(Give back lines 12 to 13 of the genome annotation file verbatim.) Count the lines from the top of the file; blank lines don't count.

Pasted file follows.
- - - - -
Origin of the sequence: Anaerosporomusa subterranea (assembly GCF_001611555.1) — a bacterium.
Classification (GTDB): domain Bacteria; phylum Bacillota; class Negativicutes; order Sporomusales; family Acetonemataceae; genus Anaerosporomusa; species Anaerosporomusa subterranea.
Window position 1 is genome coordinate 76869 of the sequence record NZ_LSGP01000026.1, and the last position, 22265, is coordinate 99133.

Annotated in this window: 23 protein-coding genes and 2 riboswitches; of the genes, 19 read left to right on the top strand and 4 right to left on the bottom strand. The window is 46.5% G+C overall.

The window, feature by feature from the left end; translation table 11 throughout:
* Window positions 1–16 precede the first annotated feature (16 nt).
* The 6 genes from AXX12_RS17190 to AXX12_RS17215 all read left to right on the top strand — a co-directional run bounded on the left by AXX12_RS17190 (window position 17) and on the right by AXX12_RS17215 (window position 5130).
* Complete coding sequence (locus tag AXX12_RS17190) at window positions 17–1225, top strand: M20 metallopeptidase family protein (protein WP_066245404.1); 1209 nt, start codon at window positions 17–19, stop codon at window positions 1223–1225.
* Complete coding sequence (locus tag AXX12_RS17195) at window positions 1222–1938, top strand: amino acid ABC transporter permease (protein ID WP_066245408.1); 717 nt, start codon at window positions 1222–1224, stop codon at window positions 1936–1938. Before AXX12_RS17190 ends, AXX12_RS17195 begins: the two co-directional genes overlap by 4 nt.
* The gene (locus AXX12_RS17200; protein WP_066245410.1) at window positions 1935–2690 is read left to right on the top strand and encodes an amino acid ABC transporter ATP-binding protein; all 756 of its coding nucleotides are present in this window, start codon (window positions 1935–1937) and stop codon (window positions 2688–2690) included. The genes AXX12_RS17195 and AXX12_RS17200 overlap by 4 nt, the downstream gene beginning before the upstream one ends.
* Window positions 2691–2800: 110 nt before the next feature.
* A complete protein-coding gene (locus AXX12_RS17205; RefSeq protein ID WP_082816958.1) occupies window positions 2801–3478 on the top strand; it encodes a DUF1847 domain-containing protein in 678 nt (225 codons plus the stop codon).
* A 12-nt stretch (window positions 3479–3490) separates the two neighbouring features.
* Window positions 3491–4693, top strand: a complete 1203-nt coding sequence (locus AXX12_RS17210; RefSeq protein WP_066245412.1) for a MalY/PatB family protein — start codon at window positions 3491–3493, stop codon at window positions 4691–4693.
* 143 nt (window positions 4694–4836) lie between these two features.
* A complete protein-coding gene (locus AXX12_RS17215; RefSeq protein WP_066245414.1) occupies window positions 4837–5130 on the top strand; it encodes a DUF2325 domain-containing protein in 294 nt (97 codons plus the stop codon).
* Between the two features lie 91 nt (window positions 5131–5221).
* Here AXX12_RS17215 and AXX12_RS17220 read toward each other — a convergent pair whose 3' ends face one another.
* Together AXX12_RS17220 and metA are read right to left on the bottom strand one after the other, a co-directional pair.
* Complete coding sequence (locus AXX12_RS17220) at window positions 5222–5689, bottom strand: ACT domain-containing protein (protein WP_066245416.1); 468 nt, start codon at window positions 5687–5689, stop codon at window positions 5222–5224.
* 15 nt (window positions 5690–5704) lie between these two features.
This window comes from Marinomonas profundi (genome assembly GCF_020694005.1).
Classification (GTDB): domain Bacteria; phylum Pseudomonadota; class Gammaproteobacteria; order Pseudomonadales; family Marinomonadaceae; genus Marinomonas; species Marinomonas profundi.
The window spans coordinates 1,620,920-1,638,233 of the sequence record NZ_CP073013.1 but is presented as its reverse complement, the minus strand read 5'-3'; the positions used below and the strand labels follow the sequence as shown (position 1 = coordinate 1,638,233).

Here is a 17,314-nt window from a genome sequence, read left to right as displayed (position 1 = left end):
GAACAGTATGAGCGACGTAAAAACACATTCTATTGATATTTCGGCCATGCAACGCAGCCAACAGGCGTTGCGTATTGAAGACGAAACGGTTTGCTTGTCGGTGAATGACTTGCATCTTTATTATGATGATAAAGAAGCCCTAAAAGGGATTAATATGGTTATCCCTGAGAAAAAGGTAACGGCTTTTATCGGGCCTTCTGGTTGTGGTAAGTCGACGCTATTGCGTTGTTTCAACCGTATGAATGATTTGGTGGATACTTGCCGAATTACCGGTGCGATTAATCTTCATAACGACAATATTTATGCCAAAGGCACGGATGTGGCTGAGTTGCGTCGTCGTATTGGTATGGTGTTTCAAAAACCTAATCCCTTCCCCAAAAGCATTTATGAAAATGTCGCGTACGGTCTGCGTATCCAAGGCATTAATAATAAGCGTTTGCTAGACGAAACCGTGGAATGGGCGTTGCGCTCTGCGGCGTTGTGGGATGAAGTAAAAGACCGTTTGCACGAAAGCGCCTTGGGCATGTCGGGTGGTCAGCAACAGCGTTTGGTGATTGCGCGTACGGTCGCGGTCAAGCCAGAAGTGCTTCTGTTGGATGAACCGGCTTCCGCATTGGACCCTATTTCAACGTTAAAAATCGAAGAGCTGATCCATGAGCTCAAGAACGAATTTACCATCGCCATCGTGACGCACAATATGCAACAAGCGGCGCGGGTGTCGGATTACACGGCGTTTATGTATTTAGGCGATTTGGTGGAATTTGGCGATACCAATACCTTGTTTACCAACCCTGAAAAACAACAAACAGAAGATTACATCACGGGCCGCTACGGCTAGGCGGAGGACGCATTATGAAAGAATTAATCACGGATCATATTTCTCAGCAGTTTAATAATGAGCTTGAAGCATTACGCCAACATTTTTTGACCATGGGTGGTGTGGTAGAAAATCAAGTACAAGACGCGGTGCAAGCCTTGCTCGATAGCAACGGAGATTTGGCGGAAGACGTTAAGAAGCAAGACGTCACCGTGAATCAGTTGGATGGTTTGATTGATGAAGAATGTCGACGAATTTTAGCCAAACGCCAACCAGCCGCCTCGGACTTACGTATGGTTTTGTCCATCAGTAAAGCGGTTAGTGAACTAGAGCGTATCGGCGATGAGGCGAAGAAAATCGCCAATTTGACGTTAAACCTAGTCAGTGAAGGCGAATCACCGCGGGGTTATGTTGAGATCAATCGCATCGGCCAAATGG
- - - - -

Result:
* A complete protein-coding gene (locus AXX12_RS17205; RefSeq protein ID WP_082816958.1) occupies window positions 2801–3478 on the top strand; it encodes a DUF1847 domain-containing protein in 678 nt (225 codons plus the stop codon).
* A 12-nt stretch (window positions 3479–3490) separates the two neighbouring features.